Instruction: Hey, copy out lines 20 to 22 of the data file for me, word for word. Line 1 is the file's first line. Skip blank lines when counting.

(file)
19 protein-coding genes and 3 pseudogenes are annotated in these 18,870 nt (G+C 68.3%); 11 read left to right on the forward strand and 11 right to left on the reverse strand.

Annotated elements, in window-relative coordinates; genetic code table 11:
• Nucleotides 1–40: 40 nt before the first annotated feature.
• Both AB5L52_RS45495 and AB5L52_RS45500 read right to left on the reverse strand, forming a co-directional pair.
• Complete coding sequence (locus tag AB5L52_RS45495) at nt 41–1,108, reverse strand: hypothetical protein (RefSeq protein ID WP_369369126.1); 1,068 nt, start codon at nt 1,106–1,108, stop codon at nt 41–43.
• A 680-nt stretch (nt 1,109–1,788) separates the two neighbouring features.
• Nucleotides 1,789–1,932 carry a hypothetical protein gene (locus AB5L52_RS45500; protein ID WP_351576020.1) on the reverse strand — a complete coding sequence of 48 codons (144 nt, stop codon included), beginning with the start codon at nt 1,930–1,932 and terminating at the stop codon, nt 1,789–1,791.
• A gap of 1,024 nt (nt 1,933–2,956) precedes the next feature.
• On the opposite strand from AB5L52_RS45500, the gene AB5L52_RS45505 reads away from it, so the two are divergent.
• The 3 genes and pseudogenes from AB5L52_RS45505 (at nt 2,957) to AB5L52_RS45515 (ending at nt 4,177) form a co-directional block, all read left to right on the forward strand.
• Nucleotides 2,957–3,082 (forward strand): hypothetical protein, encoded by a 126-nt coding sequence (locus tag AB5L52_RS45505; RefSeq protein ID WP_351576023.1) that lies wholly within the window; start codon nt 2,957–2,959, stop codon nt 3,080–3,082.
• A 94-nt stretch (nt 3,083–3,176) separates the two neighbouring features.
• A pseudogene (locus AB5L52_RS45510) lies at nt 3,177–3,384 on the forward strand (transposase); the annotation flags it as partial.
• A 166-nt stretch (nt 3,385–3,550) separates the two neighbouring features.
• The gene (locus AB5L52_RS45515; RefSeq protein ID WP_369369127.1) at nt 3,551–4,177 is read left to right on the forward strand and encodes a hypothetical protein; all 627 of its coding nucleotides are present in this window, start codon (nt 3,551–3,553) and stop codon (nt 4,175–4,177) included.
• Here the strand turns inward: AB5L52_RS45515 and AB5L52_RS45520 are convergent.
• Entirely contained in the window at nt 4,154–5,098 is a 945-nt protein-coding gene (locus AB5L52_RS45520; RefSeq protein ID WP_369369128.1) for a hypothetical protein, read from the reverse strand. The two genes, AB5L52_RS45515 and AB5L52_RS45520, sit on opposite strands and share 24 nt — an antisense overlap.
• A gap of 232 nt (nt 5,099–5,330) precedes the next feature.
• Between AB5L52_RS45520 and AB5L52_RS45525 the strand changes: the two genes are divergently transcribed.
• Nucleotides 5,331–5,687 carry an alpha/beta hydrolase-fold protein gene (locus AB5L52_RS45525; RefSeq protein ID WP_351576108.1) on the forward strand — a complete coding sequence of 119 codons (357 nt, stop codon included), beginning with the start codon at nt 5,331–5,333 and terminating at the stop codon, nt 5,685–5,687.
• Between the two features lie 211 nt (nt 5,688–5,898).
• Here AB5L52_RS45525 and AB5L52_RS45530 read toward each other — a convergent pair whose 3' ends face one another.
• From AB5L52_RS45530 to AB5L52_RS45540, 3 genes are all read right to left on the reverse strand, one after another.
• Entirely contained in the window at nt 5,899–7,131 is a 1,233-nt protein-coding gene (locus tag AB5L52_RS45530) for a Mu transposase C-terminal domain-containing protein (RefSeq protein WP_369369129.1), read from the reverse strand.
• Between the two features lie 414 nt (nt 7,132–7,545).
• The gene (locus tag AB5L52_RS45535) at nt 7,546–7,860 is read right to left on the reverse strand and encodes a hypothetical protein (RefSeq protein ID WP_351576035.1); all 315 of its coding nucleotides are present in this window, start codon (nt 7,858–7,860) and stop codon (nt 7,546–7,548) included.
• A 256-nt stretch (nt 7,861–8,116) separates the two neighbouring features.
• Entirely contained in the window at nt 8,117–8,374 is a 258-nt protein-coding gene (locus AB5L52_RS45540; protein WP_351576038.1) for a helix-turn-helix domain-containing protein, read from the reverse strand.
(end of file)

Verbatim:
• Nucleotides 5,331–5,687 carry an alpha/beta hydrolase-fold protein gene (locus AB5L52_RS45525; RefSeq protein ID WP_351576108.1) on the forward strand — a complete coding sequence of 119 codons (357 nt, stop codon included), beginning with the start codon at nt 5,331–5,333 and terminating at the stop codon, nt 5,685–5,687.
• Between the two features lie 211 nt (nt 5,688–5,898).
• Here AB5L52_RS45525 and AB5L52_RS45530 read toward each other — a convergent pair whose 3' ends face one another.